A phantom chemist in California is foiling authorities by tinkering with molecules to create legal "designer drugs" that addicts say are as strong as heroin but that have killed at least 85 people.
"He's clearly a state-of-the-art chemist," said Gary Henderson, a pharmacologist at the University of California at Davis, who coined the term designer drugs. "He'd have to be or he'd kill himself making this stuff. It's that potent."
Drug laws define illegal drugs by their exact molecular structure, so it is possible for the chemist to evade the law by making minor changes in the substance's molecules.
By the time scientists decipher the structure of the chemist's latest product and enforcement agencies take steps to outlaw it -- which can consume several months -- the chemist simply redesigns the molecule.
Although all of the deaths have occurred in the West, drug officials and chemists say it is only a matter of time before designer drugs spread nationwide.
The mystery chemist is known to have produced 10 variations of the drug fentanyl, widely used as an anesthetic in surgery but otherwise illegal.
Fentanyl has the same effect as heroin or morphine, and addicts can switch freely back and forth, but it is far stronger than heroin and therefore must be cut to a greater degree for street sales.
Only two of the variations of fentanyl have been outlawed. Pharmaceutical industry researchers have produced an additional 210 variations, none of which ever reached the market, and hundreds more theoretically are possible.
"Whoever this guy is, he's obviously got some chemical training and he's got a good laboratory," said Donald Cooper, a chemist who has analyzed the phantom chemist's products at the U.S. Drug Enforcement Administration's laboratory near Tysons Corner, Va. "There are good indications he's cognizant of our legal efforts and he's trying to stay one step ahead of us."
Cooper and other chemists who have been tracking the phantom chemist since 1981, when his products first appeared, have developed a grudging admiration for him. They cite a drug he made called 3-methyl fentanyl. It is about 1,000 times stronger than heroin. The amount absorbed through the skin from a smudge on one finger would be "enough to knock you down," said Henderson.
But, Henderson said, "the stuff he makes is clean and the dose is cut just right. Every time I get a sample from the police, I think about this guy. I wonder what he's got in store for us. It's usually pretty interesting."
Henderson and Cooper are among many who believe it is inevitable that designer drugs will spread east. All the deaths so far have been in California except for two in Oregon and one in Arizona.
Although recipes for making fentanyls are not yet in the cookbook form used by clandestine drug labs making LSD, PCP, amphetamines and other older drugs, Henderson and Cooper worry that a chemically sophisticated person could figure it out from chemical literature.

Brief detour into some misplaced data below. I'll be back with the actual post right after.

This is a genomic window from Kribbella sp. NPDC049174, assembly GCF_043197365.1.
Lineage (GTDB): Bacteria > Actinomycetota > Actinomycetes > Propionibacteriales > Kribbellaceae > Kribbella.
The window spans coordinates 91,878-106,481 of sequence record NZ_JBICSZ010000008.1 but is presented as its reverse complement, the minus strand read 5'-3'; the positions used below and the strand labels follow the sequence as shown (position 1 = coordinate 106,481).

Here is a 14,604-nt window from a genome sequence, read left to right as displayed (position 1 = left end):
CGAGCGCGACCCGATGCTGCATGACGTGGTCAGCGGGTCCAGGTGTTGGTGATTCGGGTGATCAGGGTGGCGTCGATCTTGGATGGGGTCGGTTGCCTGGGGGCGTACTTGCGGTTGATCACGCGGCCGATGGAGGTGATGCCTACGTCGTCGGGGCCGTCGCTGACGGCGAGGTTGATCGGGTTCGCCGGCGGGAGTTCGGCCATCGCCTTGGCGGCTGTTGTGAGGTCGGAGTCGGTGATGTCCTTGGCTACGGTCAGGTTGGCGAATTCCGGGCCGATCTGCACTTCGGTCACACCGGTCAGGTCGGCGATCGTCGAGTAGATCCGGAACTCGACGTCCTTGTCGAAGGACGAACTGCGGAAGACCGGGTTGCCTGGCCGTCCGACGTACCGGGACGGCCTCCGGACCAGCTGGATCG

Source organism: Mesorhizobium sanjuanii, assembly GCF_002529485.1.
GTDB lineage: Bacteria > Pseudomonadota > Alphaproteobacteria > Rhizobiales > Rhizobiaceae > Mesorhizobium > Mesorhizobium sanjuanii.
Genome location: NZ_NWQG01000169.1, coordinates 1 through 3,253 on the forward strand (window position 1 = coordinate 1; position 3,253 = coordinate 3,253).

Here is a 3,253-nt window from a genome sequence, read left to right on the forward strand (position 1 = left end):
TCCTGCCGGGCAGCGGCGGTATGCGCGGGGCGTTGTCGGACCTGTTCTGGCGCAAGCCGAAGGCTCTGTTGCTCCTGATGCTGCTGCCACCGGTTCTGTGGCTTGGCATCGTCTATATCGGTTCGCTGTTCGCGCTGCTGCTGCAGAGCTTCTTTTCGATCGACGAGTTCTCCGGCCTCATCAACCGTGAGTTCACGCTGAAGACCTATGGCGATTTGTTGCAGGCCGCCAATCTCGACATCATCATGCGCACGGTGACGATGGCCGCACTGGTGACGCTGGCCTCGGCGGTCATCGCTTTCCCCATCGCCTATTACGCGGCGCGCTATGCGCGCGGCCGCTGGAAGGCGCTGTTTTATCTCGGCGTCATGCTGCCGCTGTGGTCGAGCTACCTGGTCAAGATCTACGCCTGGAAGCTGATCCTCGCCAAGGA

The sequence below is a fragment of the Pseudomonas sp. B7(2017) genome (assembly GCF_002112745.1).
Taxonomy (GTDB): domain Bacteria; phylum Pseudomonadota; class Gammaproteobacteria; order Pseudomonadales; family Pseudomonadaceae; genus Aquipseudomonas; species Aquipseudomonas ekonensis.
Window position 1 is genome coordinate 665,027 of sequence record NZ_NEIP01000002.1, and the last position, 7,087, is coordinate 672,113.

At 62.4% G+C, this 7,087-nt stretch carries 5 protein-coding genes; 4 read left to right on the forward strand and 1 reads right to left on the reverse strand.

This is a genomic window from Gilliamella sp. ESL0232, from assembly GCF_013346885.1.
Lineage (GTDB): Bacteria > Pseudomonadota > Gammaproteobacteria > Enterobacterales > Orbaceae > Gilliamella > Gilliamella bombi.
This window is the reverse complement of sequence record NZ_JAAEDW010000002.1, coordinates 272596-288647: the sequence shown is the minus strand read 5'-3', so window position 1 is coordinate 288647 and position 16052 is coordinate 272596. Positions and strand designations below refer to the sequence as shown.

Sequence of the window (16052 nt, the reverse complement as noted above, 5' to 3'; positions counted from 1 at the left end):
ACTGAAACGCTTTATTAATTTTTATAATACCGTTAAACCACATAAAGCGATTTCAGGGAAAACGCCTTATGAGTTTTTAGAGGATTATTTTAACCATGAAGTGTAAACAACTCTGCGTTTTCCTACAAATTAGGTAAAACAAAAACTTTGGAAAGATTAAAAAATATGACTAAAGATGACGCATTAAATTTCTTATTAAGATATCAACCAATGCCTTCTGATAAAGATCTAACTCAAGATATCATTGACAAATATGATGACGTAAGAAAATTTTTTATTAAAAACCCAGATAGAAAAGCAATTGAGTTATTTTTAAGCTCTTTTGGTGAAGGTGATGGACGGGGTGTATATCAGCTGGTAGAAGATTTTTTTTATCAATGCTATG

All but one of the fentanyls made by the phantom chemist are forms described in the chemical literature. One, called para-fluoro fentanyl, was his own invention. Investigators say they believe that only one chemist is likely to be at work because the same combination of other substances is used to cut the drug. This would be unlikely if several chemists were working independently.
"If this thing breaks out of the West Coast, we hate to think what could happen," said Ronald Buzzeo, deputy director of the DEA's office of diversion control. "We don't have the legal apparatus to really go after this kind of thing. We're looking at ways to control these drugs as a class but the lawyers and the scientists say it's not clear we can."
The problem is how to write a definition broad enough to include the whole fentanyl family without being so broad that courts consider the law too vague. "Besides," Henderson said, "no matter how many variations you put in the law, I'll bet I can think up another one."
Although several classes of designer drugs are made in other clandestine labs, fentanyls are the major concern now. Another group, for example, also acts like heroin but causes Parkinson's disease.
Because plain fentanyl is about 80 times more powerful than heroin, dealers usually cut it far more than they do heroin. It is often sold as China White, the usual name for a superior grade of Asian heroin. The 3-methyl fentanyl form is sometimes sold as Persian White, the finest grade of heroin.
Plain fentanyl, like all organic compounds, is a molecule made of several kinds of atoms -- carbon, hydrogen, oxygen and nitrogen -- linked in a specific configuration of rings, strings and other patterns. The shape of the resulting molecule and the nature of the atoms at various positions determine how it will react in the body.
Designer alterations of fentanyl are possible, however, because some points on the molecule can bind to additional atoms or groups of atoms. In the case of 3-methyl fentanyl, the molecule is a plain fentanyl with a methyl group (a carbon surrounded by three hydrogens) stuck on at a position that chemists, by convention, designate as No. 3.
For reasons not understood, this alteration makes the molecule react much more strongly with the nerve cell's opiate receptor sites, multiplying its strength. The alteration also turns the molecule into something other than fentanyl, something legal.